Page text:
School of fish. Pack of wolves. Flock of birds. Surfer on a wave. When you decide to race your bike, you are assigning yourself to this kind of obedience and lack of control. Group think, primitive reflexive response to the flow and changes of the herd and conditions. You know what I am talking about? Then maybe you haven’t raced, cause when you decide to ride with a group of riders without the formality of pacelines or ride leaders, chaos ensues and the rules of how you thought you should ride your bike are out the window, and you need to become “subject to the herd”.
The good news is that once you learn the subtle art of riding with the pack, you will enjoy it and find much satisfaction from being able to fly along at twice your normal speed for hours on end, rocketing over the hills and dales of the country until the next climb starts. You will be able to take advantage of the turbo speeds, and launch yourself to the stratosphere of bike speed and performance, there is no other way to fly. The bad news is that not everyone makes the jump to good pack riding, and some of you will give up long before you ever accumulate enough skills and experience to truly enjoy the experience. There is always racing Time Trials, Triathlon, Mountain bike and Cyclocross, so don’t worry.
OK, enough rambling, you now know what I am talking about. Here is where the education part comes in. There are rules, rules like physics in how to survive pack riding and use the full power and speed to propel and slingshot yourself to maximum averages speeds and fast finishes…without losing skin. Stay on my wheel…
Rule #1: Sit on your seat. Pedal your bike in a straight line at all times. You can move your head and upper body around to look, move and blend into the pack, but your bike must go straight and be predictable. What would happen if one of the birds in the flock suddenly decided to move 2 feet to the right as the whole group was gliding into a corner at 32.5mph? Bad stuff. Practice being smooth and predictable, no sudden moves unless God and country dictate to avoid impending doom and broken bikes.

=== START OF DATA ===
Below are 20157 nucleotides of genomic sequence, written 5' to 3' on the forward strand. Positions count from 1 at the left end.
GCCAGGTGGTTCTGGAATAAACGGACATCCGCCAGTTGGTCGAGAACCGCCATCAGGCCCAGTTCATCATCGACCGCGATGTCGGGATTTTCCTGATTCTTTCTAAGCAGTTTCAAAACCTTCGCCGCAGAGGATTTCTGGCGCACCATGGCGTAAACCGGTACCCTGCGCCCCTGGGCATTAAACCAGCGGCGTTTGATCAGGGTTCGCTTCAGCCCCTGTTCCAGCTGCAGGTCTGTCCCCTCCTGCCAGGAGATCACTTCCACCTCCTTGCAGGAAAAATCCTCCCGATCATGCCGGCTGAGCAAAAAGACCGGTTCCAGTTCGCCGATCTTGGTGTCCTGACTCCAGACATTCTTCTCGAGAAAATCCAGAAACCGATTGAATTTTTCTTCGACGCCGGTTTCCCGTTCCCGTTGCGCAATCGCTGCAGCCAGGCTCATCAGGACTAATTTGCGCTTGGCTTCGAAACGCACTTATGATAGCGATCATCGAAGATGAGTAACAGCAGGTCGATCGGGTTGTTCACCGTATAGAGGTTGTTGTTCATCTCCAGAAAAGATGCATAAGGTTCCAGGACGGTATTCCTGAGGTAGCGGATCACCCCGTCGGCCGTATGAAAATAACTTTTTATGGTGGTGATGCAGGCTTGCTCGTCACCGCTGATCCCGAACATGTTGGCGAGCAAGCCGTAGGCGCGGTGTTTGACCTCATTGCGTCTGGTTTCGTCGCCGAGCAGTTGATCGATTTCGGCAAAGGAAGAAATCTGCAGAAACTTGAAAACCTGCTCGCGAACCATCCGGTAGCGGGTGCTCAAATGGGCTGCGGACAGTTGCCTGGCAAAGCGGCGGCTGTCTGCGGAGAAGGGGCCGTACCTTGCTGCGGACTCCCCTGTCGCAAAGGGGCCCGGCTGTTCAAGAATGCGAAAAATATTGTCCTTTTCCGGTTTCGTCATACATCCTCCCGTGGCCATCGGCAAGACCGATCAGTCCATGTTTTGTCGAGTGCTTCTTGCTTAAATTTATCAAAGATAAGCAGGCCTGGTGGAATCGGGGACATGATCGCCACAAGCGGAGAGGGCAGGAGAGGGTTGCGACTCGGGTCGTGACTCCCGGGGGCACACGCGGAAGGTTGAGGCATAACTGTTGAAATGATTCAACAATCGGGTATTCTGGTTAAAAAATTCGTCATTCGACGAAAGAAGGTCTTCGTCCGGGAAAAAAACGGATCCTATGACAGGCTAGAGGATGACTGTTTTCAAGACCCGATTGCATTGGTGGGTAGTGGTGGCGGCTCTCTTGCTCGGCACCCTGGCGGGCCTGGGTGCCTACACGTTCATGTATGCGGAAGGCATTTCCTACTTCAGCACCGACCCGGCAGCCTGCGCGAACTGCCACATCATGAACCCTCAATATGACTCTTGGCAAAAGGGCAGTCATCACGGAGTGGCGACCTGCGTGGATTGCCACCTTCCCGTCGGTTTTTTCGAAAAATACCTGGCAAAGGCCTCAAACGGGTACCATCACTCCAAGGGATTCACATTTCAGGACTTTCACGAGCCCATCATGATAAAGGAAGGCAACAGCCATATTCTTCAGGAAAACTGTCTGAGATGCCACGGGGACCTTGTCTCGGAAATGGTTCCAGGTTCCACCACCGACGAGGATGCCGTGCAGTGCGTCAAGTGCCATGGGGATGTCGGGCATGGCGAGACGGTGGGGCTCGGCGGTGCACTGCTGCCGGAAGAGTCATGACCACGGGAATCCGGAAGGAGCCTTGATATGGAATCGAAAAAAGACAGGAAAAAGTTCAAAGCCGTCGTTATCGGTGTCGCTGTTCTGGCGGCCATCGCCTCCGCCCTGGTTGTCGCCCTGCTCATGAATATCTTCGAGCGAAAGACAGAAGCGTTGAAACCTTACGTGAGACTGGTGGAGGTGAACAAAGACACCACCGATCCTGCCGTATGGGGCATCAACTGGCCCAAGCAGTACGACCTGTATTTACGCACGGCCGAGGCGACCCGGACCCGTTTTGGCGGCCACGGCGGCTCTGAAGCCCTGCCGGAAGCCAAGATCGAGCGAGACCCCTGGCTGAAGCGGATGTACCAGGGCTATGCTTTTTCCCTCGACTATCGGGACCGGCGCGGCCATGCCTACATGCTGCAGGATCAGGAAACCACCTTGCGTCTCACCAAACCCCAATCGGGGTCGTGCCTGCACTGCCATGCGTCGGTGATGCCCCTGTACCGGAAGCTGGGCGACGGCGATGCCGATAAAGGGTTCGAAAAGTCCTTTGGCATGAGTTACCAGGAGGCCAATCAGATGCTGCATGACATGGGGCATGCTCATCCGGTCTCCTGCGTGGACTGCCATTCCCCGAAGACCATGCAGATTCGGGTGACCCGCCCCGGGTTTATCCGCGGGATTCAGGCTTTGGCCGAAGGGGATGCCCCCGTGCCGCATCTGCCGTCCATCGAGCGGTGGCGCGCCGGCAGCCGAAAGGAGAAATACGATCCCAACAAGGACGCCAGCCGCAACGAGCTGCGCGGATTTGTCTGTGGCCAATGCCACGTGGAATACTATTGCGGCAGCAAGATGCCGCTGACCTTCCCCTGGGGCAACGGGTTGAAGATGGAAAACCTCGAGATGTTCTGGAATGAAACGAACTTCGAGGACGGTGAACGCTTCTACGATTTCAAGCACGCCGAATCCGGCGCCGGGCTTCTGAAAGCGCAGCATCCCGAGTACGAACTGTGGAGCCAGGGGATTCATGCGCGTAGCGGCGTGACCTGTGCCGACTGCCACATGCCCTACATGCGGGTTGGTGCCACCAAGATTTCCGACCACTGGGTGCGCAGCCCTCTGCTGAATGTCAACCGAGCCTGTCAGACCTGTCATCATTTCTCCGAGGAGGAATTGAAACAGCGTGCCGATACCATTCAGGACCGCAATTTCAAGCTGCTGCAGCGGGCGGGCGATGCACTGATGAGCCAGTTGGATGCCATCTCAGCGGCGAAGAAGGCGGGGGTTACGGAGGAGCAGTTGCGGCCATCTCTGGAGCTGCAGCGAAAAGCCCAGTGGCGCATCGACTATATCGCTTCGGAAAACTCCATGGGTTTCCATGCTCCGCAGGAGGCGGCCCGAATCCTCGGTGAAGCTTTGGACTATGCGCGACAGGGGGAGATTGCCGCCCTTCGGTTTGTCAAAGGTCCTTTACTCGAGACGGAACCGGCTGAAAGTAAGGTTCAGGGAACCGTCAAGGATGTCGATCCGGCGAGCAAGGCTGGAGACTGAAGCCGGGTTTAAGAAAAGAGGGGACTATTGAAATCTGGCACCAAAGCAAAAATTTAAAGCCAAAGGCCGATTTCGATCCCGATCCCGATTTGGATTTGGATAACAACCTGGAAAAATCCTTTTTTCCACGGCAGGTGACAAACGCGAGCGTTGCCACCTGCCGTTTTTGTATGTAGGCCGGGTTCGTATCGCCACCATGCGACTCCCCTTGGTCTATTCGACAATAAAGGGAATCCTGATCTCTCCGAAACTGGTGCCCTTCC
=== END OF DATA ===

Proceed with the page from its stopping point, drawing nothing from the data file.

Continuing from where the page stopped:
Rule #2: Look ahead. Not just the wheel you are glued to, but look beyond that, 2-3-4-12 riders ahead. What is going on, are the riders in front in a line and headed to the horizon with hunched backs and aerodynamic body presentations? Are others getting “in line” to survive the pace that the lead rider is laying down? Your next, so pay attention. Assume the position, get aerodynamic, and start sucking wheel like you mean it. It is all fine and good as the chase ensues, order is evident, we are in flight and there is no choice but to stick to the wheel in front of you and feel for the gap of shelter while you pedal as hard as you can. Keep looing ahead, if the rider in front of you is getting “gapped” you better move around and get on the line.
Rule #3: Read the changes. The trouble comes when the chase is over, or just beginning, and the group is going through a transition. If you are riding close and tight to get a draft, and other riders are jockeying to get close, and others might be pulling off because they don’t want to work, give a tad more gap in these situations. Anticipate what will happen next. It is pretty straight forward when the group is off and running or starting to chase a move. Find a wheel and if others ahead of you are getting too close give more room so you can move around any hangups. When it is slower, there is more “twitch” in the group. Stay loose, upper body dynamic and flexible, staying in the gap, waiting with the herd, vigilant but not running. Ready to go but not the one to initiate.
Sometimes the hardest part to teach someone getting into racing is how “NOT” to race. There are times in a race where getting to the front or working hard to move up will finish you. You are using energy you need to be saving, because it will get hard, very hard. The first question I ask my riders when talking tactics: “are you one of the stronger riders in the group, or one of the weaker?” Be honest. Weaker riders follow ALL THE TIME. Stronger riders attack, chase and run the show, if you aren’t there yet, your goal is typically to be one of the stronger riders. Until then, suck wheel and wait in line, going too hard will only shorten the time you can survive in the group, and your goal should be to ride as long as possible in the bubble of the pack drafting like your life depends on it. Next up in this racing series…middle of the pack considerations, followed by…welcome to leadership, you now run the show or could dictate how this turns out – how to win.